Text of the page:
DISCLOSURE OF THE INVENTION

An object of the present invention is to solve the above-described problems and to provide a cargo container which is lighter, has sufficient strength and rigidity for the container and can greatly reduce the time and cost required for the fabrication and production thereof.

To accomplish this object, a cargo container according to the present invention is characterized in that at least two walls adjacent to each other are constituted using an integrally formed FRP panel.

In this cargo container, the above-described at least two walls can be formed, for example, as a floor wall and a side wall; a roof wall and a side wall; a floor wall, a side wall and a rear wall; a roof wall, a side wall and a rear wall; or a floor wall, a side wall, a rear wall and a roof wall.

Although the above-described at least two walls adjacent to each other can also be constituted using an integrally formed single FRP plate, at least a part of the at least two walls can be constituted as a sandwich structure including a core and FRP skins.

Further, the above-described at least two walls may have an FRP stiffener, a stiffener having a sandwich structure including a core and an FRP skin, or an FRP stiffener having a hollow structure. Such a stiffener can be provided at a freely selected position such as a central portion or an end portion of a wall. Further, such a stiffener may be provided, for example, at a corner portion inside of the above-described at least two walls adjacent to each other. In such a structure, because the load applied to the whole of the container is shared by the stiffener provided, it is possible to further reduce the thickness and weight of a wall and a lighter container having high strength and rigidity can be obtained.

Further, it is preferred that reinforcing fibers of the FRP panel extend over the above-described at least two walls adjacent to each other. By the structure that the reinforcing fibers extend over the at least two walls (over at least two planes), the strength and rigidity of the whole of the container formed as a structural body can be further increased, and it becomes possible to constitute the container using a thinner FRP panel, thereby obtaining a great advantage for lightening.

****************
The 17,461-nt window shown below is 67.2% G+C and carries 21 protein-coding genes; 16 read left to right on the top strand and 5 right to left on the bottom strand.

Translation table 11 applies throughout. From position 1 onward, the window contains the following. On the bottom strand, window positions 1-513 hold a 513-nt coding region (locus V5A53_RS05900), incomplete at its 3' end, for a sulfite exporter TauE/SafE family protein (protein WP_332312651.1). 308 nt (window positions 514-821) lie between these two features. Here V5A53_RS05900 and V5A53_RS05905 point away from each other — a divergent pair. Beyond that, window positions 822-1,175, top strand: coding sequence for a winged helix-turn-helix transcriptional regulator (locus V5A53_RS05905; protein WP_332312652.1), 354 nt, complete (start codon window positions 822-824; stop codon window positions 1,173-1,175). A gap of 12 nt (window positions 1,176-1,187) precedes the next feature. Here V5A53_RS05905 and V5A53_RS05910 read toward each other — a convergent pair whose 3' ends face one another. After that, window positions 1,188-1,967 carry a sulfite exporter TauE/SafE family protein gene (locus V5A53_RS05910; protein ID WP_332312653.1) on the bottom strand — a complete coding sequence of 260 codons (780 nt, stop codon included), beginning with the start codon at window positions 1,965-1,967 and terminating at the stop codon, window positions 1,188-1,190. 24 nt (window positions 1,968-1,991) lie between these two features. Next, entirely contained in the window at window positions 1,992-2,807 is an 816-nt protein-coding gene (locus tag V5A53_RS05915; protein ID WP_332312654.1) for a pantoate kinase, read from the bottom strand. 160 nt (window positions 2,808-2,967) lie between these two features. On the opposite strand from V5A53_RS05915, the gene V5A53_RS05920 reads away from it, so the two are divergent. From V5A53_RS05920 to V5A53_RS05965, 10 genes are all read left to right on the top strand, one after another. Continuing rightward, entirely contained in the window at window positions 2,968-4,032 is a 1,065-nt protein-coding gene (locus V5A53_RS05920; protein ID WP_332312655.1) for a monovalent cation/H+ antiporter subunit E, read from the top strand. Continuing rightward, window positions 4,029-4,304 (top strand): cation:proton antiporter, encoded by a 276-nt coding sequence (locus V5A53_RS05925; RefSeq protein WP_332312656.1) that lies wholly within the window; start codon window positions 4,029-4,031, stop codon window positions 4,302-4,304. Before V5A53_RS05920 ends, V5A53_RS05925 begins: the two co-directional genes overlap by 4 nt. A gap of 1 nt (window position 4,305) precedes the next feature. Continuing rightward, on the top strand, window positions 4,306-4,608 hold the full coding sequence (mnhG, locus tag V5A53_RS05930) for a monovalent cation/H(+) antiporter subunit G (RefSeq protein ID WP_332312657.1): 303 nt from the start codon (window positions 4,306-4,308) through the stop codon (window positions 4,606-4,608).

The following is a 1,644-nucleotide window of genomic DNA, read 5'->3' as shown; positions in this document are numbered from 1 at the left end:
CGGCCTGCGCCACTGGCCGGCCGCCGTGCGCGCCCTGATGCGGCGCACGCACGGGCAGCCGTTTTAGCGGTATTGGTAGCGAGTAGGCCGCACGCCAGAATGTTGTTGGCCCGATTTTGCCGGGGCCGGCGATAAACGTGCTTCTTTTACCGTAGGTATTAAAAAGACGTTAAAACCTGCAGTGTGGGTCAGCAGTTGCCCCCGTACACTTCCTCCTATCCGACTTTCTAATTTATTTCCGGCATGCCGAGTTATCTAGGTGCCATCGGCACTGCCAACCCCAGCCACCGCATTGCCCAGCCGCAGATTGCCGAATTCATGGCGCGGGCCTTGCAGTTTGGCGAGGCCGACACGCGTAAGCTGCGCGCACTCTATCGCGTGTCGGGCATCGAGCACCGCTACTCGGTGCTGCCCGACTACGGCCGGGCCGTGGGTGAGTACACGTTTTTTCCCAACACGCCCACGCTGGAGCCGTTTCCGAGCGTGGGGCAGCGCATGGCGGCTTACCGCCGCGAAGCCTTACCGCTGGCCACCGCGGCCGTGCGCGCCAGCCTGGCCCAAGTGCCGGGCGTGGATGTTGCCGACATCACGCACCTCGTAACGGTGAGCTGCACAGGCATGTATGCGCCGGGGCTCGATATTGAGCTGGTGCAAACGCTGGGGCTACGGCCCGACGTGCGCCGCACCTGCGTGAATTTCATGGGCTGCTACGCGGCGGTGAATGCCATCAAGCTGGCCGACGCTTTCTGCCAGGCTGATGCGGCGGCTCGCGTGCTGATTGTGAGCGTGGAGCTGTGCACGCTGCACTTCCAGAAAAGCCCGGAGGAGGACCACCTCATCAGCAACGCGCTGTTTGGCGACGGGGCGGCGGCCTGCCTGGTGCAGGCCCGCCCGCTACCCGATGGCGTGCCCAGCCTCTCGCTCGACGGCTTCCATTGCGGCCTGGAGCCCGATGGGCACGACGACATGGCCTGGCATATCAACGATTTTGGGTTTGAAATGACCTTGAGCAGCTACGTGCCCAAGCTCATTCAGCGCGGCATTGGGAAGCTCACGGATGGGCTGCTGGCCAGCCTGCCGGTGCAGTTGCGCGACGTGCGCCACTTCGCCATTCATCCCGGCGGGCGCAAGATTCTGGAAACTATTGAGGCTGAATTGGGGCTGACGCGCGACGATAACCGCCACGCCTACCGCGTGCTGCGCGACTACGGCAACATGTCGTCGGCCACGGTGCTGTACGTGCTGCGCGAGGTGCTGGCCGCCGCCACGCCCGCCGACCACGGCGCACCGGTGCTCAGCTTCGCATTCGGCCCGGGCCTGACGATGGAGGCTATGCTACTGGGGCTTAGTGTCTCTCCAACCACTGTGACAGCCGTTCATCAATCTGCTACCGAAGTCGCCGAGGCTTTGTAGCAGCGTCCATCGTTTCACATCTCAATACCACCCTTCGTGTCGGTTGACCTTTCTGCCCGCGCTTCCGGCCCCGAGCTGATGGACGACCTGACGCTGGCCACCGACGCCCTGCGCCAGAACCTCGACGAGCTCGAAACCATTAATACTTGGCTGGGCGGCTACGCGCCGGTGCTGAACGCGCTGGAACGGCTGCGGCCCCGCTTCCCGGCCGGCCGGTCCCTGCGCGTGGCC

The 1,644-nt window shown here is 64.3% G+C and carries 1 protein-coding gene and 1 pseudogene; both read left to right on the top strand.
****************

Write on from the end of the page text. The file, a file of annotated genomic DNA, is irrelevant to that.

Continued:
Further, a cargo container according to the present invention is characterized in that the cargo container has a sandwich panel including a core and FRP skins as a main rigidity-maintaining member and at least two walls adjacent to each other are formed integrally.

In this cargo container, the above-described at least two walls can be formed, for example, as a floor wall and a side wall; a roof wall and a side wall; a floor wall, a side wall and a rear wall; a roof wall, a side wall and a rear wall; or a floor wall, a side wall, a rear wall and a roof wall.

Further, the above-described at least two walls may have an FRP stiffener, a stiffener having a sandwich structure including a core and an FRP skin, or an FRP stiffener having a hollow structure. In such a structure, because the load applied to the whole of the container is shared by the stiffener provided, it is possible to further reduce the thickness and weight of a wall and a lighter container having high strength and rigidity can be obtained.

It is preferred that reinforcing fibers of the FRP skins extend over the above-described at least two walls adjacent to each other. By the structure that the reinforcing fibers extend over the at least two walls (over at least two planes), the strength and rigidity of the at least two walls adjacent to each other can be further increased structurally, the strength and rigidity of the whole of the container can be further increased, and it becomes possible to constitute the container using a thinner FRP panel, thereby obtaining a great advantage for lightening.

In such a container constituted using a sandwich panel, further an FRP girder may be provided in the panel or on an outer surface of the panel. By adding such a girder, the strength and rigidity of the panel itself increase as well as the strength and rigidity of the whole of the container increase. Further, the container can be constituted using a thinner sandwich panel by the increase of the strength and rigidity of the panel, thereby obtaining a great advantage for lightening.

In such an FRP girder, it is preferred that reinforcing fibers extend in the longitudinal direction of the girder. By this structure, the strength and rigidity of the FRP girder itself in the longitudinal direction thereof can be ensured, and the above-described excellent advantages can be obtained by addition of the FRP girder.

Further, in the sandwich panel including a core and FRP skins, it is preferred that FRP skins facing each other are connected by a web. By such a connection by the web, the FRP skins facing each other can be reinforced, and the strength and rigidity of the sandwich panel increase. Therefore, the container can be constituted using a thinner sandwich panel, thereby obtaining a greater advantage for lightening.